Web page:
Caleb: So in this chapter Harry is coming off of that shouting match with Umbridge. It was a one-way shouting match, pretty much. But his fellow students are reacting to that and still don’t seem to believe him about the whole thing with Voldemort for the most part. The twins and Lee Jordan are still trying to test their products on first year students, Hermione is trying to free house-elves, there’s a lot of lecturing going on about how difficult the OWLs will be, and a lot of homework. Quidditch tryouts are coming up and of course with the title of the chapter, there is detention. So one thing that I found really interesting that I thought about more this time than I have on previous reads was Hermione pointing out that not everyone necessarily believes Dumbledore. It’s a discussion she and Harry have at the beginning of the chapter and she points out to Harry, who hasn’t really thought about it either, that she’s not so sure everyone does believe Dumbledore because it was all a blur there at the end of their fourth year. Harry comes back with Cedric, there’s a hasty explanation by Dumbledore, but then everyone goes home for the summer, and what are they left to in the summer but the reporting of the good old Daily Prophet.
Caleb: So that’s interesting and it made me think about what if that event would have happened in the middle of the year. Obviously it’s important for it to be at the end of the year because of the Triwizard Tournament, but if Cedric would have died somehow by Voldemort’s hand in the middle of the year and the students would have been more secluded at school for a longer time with Dumbledore able to explain, do you think there would have been more room for his story to be sold better?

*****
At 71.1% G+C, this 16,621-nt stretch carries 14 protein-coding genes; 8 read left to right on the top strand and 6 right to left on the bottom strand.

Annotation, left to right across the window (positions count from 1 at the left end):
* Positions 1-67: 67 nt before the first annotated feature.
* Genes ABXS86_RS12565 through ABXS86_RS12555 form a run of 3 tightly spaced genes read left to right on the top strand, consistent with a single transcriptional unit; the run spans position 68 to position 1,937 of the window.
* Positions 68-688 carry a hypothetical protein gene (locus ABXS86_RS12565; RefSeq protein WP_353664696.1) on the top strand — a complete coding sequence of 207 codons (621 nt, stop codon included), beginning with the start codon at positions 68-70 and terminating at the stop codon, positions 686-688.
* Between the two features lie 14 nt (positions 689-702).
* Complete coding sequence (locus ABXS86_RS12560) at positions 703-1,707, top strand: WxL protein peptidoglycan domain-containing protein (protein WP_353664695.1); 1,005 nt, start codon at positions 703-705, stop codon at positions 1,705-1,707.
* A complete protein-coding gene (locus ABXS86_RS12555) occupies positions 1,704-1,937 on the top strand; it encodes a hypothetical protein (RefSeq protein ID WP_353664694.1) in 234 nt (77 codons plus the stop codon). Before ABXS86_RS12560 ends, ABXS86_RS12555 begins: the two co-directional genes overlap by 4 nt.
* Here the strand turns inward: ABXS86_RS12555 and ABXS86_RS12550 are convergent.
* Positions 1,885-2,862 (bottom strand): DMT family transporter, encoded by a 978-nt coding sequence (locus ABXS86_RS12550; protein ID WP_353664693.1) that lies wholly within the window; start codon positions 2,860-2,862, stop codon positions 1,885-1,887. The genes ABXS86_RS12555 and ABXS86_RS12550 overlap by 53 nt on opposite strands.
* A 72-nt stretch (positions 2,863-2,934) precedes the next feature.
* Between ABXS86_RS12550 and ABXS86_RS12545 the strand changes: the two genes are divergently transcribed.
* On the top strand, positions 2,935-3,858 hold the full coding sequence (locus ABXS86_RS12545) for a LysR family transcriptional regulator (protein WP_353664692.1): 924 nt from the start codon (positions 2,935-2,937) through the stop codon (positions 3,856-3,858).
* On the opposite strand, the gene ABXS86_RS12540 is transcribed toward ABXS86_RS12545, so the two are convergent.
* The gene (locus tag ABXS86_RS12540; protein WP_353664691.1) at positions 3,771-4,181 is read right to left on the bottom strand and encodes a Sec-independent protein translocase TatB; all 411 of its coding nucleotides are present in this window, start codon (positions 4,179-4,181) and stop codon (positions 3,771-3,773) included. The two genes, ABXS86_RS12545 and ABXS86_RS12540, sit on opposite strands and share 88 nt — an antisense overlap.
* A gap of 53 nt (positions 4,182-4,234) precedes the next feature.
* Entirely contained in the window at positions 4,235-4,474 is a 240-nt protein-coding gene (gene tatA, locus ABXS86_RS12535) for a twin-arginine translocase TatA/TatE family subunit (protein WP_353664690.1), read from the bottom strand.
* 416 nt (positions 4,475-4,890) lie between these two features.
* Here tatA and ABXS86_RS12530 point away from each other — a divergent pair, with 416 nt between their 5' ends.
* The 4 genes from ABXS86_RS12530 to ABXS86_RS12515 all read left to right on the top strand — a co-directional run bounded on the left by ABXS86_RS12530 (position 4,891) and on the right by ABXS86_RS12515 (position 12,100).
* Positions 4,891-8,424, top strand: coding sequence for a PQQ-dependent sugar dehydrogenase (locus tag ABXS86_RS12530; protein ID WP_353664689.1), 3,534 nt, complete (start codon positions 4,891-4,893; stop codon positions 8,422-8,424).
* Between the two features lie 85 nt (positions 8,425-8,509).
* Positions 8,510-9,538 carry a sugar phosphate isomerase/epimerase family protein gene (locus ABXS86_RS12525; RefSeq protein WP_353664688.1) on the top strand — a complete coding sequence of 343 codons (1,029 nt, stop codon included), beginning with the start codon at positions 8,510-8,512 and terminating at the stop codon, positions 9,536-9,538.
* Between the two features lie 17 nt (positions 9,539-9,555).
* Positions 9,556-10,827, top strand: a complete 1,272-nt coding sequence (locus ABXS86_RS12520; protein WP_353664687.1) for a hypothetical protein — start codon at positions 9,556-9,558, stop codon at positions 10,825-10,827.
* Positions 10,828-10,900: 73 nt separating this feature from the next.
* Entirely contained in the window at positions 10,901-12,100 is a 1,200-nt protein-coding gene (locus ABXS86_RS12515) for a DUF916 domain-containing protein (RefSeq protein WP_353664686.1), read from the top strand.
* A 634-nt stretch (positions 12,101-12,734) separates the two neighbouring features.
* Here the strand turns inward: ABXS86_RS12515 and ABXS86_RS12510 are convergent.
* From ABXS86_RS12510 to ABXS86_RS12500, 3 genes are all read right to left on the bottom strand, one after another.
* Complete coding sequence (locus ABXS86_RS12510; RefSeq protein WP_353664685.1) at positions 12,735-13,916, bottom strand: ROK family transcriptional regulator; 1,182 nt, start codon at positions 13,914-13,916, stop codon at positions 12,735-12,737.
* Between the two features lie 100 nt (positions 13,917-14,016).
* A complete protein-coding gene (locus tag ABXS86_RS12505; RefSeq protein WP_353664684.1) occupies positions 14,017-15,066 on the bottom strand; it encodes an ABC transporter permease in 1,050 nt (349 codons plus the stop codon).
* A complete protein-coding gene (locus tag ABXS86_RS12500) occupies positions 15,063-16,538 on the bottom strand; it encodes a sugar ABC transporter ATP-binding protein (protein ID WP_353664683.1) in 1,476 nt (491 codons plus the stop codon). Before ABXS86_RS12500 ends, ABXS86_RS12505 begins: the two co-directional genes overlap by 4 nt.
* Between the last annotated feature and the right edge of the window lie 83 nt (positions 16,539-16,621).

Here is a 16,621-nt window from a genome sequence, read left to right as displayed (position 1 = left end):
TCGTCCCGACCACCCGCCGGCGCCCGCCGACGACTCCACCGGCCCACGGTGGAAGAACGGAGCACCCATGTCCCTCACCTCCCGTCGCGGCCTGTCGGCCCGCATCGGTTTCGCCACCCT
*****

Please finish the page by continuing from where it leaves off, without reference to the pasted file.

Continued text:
Kat: Do you think they would have stayed at the school is the other question.
Caleb: Well, I thought about that, too. Yeah.
Michael: Well, Hogwarts doesn’t seem against keeping the kids there when people are in peril. We’ve seen that a lot.
Kat: Yeah, but not dying. Nobody has died yet.
Caleb: Right. This is the first student that’s really died since Myrtle, yeah?
Kat: As far as we know, yeah.
Kat: Because they were just petrified in Chamber. That’s whatever.
Caleb: Yeah, no big deal
Michael: You can wake up from that!
Kat: Yeah, eventually they’ll wake up, right. Hmm.
Laura: I think… did the Myrtle thing happen midyear? Or was that at the end of the year, too?
Michael: No… I want to say it happened closer to the end because Tom was pretty concerned about the school just shutting down after that, right? And he had already…
Laura: Well, also, Tom Riddle doesn’t do any of his evil plans unless it’s at the end of the year.
Michael: At the end of the year. [laughs] He has to let everyone finish their homework first.
Caleb: There you go.
Michael: That’s an interesting question just because there’s more direct exposure to Harry for all the students and to the teachers to continue to preach their beliefs on what happened to the students before anybody else can. Especially Dumbledore.
Michael: I’d like to maybe entertain that there could have been more of the student population who would have believed Harry before the press got it, but of course… and I still don’t really quite know just how the reporters at the Daily Prophet work. We see a little bit of it with Rita but we don’t ever meet any really other reporters, so I don’t know really how quickly they got the information of everything that happened anyway.
Kat: Just FYI, Myrtle died on June 13, 1946.
Caleb: So right at the end there…
Michael: Right at the end! [laughs]
Laura: There you go.
Kat: Almost two weeks ago today. Well, plus however many years.
Caleb and Laura: Just two weeks ago.
Laura: Well, I also think that if it had happened middle of the year, I think the parents… the only parents in the wizarding world we see are the Weasleys, and the Weasleys are on Harry’s side… I mean, besides the Malfoys, but just the average parent… we see that Seamus’s mom was the one that led Seamus to believe that this didn’t happen and that Harry is lying, and kids are, at this age, going to listen to their parents at least for the majority of it…
Laura: … and these parents who might have lived through the first war don’t want to believe it themselves and they trust the paper and stuff, and it’s this whole chain of everything. So I think if it happened midyear, just even the press… because I don’t think the kids really read the press as much as maybe Harry does or whatever.
Caleb: Yeah, and it’s actually really only Hermione that reads the paper.